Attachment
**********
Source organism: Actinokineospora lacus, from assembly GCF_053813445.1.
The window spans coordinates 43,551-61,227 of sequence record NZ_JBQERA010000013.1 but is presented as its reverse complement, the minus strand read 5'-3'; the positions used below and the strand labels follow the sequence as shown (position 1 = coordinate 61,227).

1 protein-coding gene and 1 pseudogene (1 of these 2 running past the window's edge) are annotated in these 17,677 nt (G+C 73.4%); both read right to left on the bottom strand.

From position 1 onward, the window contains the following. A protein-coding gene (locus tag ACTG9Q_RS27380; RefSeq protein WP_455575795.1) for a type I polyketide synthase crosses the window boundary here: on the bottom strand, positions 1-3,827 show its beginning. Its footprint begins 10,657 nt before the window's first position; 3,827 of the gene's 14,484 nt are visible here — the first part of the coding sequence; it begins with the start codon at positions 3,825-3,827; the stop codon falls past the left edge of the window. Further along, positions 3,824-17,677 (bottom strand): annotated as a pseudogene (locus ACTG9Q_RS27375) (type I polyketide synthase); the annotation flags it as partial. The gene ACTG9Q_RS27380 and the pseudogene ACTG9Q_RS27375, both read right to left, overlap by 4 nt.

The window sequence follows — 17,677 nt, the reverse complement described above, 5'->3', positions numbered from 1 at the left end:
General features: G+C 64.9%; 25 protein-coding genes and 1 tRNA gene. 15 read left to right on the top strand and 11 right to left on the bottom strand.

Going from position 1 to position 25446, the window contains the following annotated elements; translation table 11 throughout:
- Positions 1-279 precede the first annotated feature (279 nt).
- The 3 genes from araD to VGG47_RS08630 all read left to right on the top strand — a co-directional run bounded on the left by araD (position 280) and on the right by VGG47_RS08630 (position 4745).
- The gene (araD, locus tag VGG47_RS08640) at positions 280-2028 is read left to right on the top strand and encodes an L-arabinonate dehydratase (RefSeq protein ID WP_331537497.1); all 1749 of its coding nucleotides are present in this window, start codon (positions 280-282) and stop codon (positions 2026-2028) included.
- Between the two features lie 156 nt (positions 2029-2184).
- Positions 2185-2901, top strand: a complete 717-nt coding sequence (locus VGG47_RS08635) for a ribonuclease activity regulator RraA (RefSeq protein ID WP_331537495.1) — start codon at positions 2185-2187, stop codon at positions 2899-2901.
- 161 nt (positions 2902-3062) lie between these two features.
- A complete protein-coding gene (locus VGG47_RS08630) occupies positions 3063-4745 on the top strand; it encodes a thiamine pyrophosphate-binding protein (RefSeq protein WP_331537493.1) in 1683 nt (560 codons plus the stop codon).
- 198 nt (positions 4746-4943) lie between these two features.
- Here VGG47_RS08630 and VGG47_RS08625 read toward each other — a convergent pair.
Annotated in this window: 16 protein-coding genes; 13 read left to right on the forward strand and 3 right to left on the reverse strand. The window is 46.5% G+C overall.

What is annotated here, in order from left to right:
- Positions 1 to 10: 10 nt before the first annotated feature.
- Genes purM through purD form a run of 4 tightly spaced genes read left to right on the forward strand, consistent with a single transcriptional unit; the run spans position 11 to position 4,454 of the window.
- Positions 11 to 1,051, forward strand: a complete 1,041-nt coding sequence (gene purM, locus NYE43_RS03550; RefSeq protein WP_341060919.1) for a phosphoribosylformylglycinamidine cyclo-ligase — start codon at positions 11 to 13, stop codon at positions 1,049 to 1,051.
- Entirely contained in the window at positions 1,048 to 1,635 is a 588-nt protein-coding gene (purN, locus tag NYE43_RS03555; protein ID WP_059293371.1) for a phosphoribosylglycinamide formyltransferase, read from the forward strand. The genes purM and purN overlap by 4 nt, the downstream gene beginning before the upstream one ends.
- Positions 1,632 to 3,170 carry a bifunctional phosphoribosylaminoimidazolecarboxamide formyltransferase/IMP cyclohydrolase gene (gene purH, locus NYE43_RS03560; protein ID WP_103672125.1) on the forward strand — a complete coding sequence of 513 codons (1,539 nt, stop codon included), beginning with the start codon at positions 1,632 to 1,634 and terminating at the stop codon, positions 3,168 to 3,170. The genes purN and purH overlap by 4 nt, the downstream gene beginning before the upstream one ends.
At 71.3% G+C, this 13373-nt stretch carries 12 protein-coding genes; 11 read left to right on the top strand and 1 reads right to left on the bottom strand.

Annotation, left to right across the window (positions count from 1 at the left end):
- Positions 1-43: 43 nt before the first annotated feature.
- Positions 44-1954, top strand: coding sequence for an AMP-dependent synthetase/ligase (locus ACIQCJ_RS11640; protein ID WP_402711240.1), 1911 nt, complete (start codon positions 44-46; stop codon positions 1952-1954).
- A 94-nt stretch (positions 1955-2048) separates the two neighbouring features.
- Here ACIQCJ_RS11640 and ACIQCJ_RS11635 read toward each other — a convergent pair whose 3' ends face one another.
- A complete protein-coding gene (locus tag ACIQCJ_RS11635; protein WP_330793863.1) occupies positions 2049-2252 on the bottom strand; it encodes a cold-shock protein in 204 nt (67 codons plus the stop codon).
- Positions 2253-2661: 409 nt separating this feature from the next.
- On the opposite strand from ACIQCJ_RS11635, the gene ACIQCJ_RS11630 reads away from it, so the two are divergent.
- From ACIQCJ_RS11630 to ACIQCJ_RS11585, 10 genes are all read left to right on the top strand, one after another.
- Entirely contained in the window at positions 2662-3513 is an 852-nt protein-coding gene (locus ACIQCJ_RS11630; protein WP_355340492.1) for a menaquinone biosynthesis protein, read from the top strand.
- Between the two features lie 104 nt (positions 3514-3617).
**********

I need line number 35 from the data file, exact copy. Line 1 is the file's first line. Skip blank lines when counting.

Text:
- Between the two features lie 104 nt (positions 3514-3617).